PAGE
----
Sometimes you need to hide from prying eyes, even in the supposed privacy of your own home. The concept of requiring a sanctuary within a sanctuary inspired ‘Orwell’ by Alvaro Goula, a piece of furniture that combines a sofa bed with a cabin-like outer structure that enables the users to completely shut themselves off from the rest of the room.
Referencing the author of the iconic dystopian novel ‘1984,’ this piece could certainly satisfy the privacy needs of the ultra-paranoid, but it also recalls the magic of building blanket forts as children, feeling safe and cozy inside.
Made of heavy quilted curtains that insulate against sound and light, the removable cover rolls up to reveal a semi-enclosed space that can e used either sitting up or lying down.
“Orwell is a piece of furniture somewhere between a sofa, a bed, and a ‘cabin’, as it was called in the design studio before it was christened with the surname of the ‘1984’ writer. The name references the original idea of the product which was to recapture that intimacy which can sometimes be lost, even within our own homes.”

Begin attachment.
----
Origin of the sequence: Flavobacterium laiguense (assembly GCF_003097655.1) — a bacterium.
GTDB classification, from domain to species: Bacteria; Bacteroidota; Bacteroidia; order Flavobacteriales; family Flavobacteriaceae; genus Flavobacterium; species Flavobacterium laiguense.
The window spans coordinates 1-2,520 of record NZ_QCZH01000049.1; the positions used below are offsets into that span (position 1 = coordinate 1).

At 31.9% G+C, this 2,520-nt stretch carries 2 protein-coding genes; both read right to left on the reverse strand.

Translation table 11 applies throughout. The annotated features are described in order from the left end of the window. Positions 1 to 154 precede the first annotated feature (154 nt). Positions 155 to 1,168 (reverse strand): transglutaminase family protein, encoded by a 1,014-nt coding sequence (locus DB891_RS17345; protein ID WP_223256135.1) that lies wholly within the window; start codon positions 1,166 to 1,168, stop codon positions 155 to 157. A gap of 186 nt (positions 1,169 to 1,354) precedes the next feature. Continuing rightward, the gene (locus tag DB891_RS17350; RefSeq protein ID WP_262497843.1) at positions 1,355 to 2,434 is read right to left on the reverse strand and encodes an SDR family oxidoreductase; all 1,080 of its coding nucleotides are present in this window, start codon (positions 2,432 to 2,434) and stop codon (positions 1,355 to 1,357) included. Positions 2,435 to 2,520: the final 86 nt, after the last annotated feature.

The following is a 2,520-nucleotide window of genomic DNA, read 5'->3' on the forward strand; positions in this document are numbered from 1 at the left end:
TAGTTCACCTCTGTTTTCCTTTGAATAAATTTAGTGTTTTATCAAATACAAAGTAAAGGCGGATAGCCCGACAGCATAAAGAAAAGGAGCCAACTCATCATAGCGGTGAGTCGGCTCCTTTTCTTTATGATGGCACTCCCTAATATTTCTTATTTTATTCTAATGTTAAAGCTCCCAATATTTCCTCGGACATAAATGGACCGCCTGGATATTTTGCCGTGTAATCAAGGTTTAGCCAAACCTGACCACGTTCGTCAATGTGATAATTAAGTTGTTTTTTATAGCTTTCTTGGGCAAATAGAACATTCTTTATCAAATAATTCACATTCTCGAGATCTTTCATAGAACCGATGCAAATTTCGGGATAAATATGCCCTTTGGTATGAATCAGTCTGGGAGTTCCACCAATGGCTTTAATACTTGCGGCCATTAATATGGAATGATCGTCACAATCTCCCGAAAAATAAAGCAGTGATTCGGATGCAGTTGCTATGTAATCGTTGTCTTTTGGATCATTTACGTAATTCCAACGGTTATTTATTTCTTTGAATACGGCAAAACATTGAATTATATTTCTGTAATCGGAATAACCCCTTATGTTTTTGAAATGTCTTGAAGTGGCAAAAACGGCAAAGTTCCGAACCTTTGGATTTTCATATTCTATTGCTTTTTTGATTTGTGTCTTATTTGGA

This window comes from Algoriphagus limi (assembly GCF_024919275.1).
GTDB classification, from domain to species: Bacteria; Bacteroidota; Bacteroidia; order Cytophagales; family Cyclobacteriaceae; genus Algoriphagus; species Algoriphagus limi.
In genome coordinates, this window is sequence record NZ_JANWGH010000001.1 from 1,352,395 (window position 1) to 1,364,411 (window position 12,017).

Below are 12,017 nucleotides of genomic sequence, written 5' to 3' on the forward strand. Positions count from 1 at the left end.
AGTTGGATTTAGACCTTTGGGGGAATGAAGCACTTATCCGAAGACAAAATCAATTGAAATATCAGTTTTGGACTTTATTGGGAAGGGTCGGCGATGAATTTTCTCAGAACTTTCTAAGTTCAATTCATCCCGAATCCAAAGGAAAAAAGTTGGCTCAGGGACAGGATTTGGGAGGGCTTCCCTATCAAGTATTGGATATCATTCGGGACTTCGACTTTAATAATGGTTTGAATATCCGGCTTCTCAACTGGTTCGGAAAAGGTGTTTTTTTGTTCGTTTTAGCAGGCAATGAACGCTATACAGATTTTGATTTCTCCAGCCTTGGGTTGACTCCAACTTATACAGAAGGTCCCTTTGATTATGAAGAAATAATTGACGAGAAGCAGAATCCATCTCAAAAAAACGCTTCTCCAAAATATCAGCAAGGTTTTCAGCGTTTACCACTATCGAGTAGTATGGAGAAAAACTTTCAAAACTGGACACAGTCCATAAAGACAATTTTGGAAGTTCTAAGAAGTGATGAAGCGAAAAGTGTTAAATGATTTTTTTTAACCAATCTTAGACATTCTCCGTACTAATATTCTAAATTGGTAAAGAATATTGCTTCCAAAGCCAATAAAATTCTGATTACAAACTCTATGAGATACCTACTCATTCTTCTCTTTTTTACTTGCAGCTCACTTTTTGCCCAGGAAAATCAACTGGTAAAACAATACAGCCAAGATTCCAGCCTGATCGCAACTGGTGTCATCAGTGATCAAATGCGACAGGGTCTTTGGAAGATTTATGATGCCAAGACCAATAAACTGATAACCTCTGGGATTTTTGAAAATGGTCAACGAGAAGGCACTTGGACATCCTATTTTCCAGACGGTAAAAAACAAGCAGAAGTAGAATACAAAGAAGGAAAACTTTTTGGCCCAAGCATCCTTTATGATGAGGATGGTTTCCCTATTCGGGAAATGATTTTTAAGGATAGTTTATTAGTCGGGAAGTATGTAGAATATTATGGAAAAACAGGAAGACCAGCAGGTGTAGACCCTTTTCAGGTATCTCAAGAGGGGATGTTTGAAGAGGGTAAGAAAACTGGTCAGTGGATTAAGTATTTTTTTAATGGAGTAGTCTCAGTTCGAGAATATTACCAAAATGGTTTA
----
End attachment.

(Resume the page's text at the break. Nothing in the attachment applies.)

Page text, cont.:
“Orwell invites you to rest it in its interior and resuscitate that childhood memory of a ‘cabin’, that magical, hidden place that all children wished they had. The heavy quilted curtains insulate against sound, and its size, similar to that of a bed, allows it to be used either sitting or lying down.”
About designers Goula / Figuera:
“Pablo Figuera (Madrid 1988) and Álvaro Goula (Barcelona 1989) are design graduates from Elisava (Barcelona) and Bachelor of Arts by the University of Southampton. After working for a few design studios, in 2012 they set up Goula / Figuera.”
“Since then, their work has been in the middle point between conceptual and commercial design, where the industry values and the creativity converge and feed back each other. When designing, Pablo and Álvaro hold from the beginning to an undeniable principle: the obsessive care about the object’s shape, which expresses aesthetic values through its material, the respect for the fabrication process and, of course, usefulness. Their works expect to be elegant and easy to understand, but always running away from funny references and superficial decoration.”